Inventive oceanographers glued sensory instruments onto the heads of Antarctic seals to record temperature changes on the continental shelf around the frozen continent.
Some of the most biologically productive regions of the world’s oceans surround the southernmost continent. The Antarctic Ocean is noted for prolific phytoplankton on which a variety of animals rely. Tiny shrimp-like krill swarm in Antarctic waters by the millions, providing food for whales and fish. In turn, penguins and orcas feed on other sea life supported by the plankton in these waters.
The authors of a study published in the journal Limnology and Oceanography sought to describe how interactions between ocean, sea ice, and ice shelf generate such large amounts of nutrients and biological diversity. But it is difficult to get data on the Antarctic continental shelf while aboard ships obstructed by ice attached to the shore.
Coastal areas of open, unfrozen seawater, known as polynyas, are surrounded by sea ice. The sea ice attached to the shore, known as landfast ice, is an ideal hunting spot for predators including native Weddell seals (Leptonychotes weddellii) and emperor penguins.
To understand the exchanges of sea-ice, ocean and ice-shelf water outside the polynyas, scientists deployed data-logging equipment on Weddell seals.
“Previous studies using instruments strapped to migrating southern elephant seals and resident Weddell seals — a deep-diving predator — had shown some interesting physical processes in Antarctic areas,” said author Nobuo Kokubun of Japan’s National Institute of Polar Research. “But even here, there has barely been anything investigating coastal areas covered by landfast ice.”
The exchanges of seawater, particularly from deep, warm off-shelf areas, seasonal sea-ice zones and coastal polynyas, may be important in biological production across the continental shelf.
The data-logging device that Kokubun and his colleagues attached to the Weddell seals recorded conductivity, temperature and depth to understand the characteristics of the ocean throughout the water column while the seals swam, allowing scientists to estimate the origin of the waters.
During the Antarctic winter, the researchers conducted a field study to examine the conditions of the ocean and its biology, exploring the wintertime oceanographic conditions and their biological consequences in eastern Queen Maud Land administered by Norway, or Dronning Maud Land, and western Enderby Land administered by Australia.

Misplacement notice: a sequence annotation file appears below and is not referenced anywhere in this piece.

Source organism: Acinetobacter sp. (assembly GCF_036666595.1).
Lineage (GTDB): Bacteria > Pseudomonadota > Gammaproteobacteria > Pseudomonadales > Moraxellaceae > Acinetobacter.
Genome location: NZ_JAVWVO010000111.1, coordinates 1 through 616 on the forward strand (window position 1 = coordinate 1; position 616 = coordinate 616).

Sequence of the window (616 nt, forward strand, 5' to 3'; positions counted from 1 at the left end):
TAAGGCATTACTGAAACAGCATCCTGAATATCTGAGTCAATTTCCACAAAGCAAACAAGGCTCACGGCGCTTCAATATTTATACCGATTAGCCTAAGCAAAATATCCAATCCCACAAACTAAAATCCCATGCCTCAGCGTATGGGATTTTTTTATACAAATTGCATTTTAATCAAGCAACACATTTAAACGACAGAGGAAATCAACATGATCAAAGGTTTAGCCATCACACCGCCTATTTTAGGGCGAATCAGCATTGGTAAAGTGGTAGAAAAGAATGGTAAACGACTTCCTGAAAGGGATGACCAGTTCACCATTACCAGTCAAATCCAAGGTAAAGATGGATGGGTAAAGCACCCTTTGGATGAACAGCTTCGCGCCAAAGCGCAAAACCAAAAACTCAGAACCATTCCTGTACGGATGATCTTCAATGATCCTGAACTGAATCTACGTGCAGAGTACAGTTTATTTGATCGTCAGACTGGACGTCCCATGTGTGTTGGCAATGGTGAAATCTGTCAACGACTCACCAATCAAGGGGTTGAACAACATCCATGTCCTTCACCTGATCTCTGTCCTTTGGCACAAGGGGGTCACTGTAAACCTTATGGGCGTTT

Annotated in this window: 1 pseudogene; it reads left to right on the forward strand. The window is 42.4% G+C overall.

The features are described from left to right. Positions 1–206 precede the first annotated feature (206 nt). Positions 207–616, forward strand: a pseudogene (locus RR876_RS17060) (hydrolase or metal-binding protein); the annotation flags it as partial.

From March to September 2017, eight Weddell seals bore data loggers weighing about one pound each and roughly the size of a small Rubik’s Cube. The areas were chosen for their extensive landfast ice and lack of vast continental shelves or distinct coastal polynyas.
Based on the data gathered, the scientists discovered that warm water with low salinity appeared in the subsurface during autumn and went deeper as the months passed. Using meteorological and oceanographic modeling, they found that prevailing easterly winds during autumn cause a flow of warm surface water from the continental shelf, which possibly also brings prey for the seals.
Weddell seals are apex predators that dive as deep as 1,800 feet in search of prey, such as cod and silverfish. They also eat various cephalopods, such as squid, to add to the 110 pounds of prey an adult eats in a day. While they are safe on landfast ice, in the water Weddell seals face predation by orcas and leopard seals.
The research team found that using oceanographic sensors on seals opened up large areas beneath landfast ice for studies of the continental shelf and its rich biodiversity. With further research, the team aims to determine the amount of water and prey being brought to the continental shelf by wind-driven processes to predict how the Antarctic marine ecosystem responds to rapid changes in sea ice.
Edited by Siân Speakman and Kristen Butler
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